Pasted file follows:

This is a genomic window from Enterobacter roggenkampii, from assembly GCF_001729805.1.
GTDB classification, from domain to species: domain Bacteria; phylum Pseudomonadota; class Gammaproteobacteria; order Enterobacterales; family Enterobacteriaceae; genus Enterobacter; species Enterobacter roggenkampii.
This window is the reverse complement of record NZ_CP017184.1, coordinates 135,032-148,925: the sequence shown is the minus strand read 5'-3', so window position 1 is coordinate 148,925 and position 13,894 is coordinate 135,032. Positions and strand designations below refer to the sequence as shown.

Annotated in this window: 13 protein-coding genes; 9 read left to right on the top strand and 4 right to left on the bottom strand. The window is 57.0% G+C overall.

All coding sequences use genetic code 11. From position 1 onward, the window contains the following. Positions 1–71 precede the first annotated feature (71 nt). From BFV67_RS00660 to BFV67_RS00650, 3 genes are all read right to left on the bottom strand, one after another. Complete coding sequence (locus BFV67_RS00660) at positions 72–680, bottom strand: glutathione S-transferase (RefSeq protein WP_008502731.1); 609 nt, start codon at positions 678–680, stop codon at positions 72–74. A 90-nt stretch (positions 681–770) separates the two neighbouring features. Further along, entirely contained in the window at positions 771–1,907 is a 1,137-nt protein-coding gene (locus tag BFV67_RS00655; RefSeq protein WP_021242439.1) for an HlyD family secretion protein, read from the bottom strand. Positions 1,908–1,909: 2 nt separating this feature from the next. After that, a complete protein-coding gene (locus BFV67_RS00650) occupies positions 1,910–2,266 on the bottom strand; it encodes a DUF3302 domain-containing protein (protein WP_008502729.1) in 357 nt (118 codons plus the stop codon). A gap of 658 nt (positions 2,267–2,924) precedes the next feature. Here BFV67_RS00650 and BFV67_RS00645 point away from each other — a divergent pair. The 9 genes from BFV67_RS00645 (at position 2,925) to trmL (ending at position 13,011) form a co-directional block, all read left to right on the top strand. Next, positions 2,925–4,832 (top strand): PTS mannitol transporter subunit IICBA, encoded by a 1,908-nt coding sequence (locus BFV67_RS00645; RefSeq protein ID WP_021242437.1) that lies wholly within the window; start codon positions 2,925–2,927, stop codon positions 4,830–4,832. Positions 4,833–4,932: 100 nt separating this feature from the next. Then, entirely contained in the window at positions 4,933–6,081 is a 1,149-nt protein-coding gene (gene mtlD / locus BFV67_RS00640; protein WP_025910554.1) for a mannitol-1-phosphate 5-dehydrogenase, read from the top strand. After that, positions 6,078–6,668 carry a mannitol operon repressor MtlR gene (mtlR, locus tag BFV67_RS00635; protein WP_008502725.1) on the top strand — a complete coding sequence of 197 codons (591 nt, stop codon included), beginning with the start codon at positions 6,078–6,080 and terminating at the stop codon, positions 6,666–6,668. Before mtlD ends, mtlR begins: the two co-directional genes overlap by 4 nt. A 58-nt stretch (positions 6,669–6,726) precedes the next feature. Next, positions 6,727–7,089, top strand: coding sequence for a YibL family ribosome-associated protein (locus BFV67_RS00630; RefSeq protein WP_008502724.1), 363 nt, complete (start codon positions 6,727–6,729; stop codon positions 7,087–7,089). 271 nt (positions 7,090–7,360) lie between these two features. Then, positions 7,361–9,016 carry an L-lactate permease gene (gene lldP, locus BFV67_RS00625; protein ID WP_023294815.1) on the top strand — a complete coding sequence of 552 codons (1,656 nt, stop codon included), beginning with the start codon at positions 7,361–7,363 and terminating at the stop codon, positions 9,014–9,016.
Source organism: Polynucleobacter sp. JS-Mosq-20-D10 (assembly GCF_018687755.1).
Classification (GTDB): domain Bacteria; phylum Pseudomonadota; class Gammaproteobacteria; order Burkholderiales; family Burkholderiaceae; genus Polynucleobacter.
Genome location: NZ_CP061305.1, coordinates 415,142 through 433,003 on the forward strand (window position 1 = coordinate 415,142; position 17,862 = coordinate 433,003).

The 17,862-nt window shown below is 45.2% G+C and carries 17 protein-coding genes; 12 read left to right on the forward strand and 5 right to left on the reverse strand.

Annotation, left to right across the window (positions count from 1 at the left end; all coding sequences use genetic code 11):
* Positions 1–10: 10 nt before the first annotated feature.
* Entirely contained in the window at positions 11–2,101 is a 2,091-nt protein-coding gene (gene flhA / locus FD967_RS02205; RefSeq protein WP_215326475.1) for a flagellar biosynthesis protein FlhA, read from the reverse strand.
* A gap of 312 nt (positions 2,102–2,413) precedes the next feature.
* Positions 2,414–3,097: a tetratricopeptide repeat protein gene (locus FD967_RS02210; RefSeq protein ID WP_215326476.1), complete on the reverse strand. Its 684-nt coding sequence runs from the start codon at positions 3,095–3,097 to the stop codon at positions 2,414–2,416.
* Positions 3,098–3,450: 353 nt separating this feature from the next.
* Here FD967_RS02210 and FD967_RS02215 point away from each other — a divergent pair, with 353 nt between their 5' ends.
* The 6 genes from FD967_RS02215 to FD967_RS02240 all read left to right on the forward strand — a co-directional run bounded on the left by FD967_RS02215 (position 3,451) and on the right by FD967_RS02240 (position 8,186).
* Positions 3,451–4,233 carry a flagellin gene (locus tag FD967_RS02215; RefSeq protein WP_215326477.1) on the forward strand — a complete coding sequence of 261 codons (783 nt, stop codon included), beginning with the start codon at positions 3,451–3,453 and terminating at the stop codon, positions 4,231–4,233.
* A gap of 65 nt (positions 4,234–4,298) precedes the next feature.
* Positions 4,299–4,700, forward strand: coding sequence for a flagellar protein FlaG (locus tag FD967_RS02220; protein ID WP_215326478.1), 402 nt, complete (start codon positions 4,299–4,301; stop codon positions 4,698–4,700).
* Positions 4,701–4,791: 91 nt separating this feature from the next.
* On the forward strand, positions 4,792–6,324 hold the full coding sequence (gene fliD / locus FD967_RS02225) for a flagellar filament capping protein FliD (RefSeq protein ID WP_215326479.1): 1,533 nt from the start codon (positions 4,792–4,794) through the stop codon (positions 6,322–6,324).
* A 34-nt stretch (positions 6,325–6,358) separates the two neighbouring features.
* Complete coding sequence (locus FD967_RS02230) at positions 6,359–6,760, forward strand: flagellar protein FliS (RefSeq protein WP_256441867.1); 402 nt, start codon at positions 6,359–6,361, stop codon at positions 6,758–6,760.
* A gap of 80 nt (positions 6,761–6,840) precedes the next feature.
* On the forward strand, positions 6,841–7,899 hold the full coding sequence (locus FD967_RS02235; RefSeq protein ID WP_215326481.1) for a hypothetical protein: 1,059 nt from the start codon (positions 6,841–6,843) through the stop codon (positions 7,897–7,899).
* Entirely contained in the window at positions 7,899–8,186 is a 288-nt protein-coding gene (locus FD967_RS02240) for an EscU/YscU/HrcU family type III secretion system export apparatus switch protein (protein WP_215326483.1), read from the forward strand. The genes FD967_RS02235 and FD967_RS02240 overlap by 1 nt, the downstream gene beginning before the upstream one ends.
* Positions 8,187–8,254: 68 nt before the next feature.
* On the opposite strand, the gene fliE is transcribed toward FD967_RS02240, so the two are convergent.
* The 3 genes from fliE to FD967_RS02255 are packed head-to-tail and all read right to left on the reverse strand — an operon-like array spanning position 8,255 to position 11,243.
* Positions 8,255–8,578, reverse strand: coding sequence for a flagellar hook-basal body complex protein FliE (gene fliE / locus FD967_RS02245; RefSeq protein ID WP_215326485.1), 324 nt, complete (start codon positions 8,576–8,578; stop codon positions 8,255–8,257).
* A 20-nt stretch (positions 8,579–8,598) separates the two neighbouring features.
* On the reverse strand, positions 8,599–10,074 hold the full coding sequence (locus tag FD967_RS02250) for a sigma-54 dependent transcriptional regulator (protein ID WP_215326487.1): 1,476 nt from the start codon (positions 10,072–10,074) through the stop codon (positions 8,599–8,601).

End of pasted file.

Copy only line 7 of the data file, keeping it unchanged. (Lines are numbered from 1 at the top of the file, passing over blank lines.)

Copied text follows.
Classification (GTDB): domain Bacteria; phylum Pseudomonadota; class Gammaproteobacteria; order Burkholderiales; family Burkholderiaceae; genus Polynucleobacter.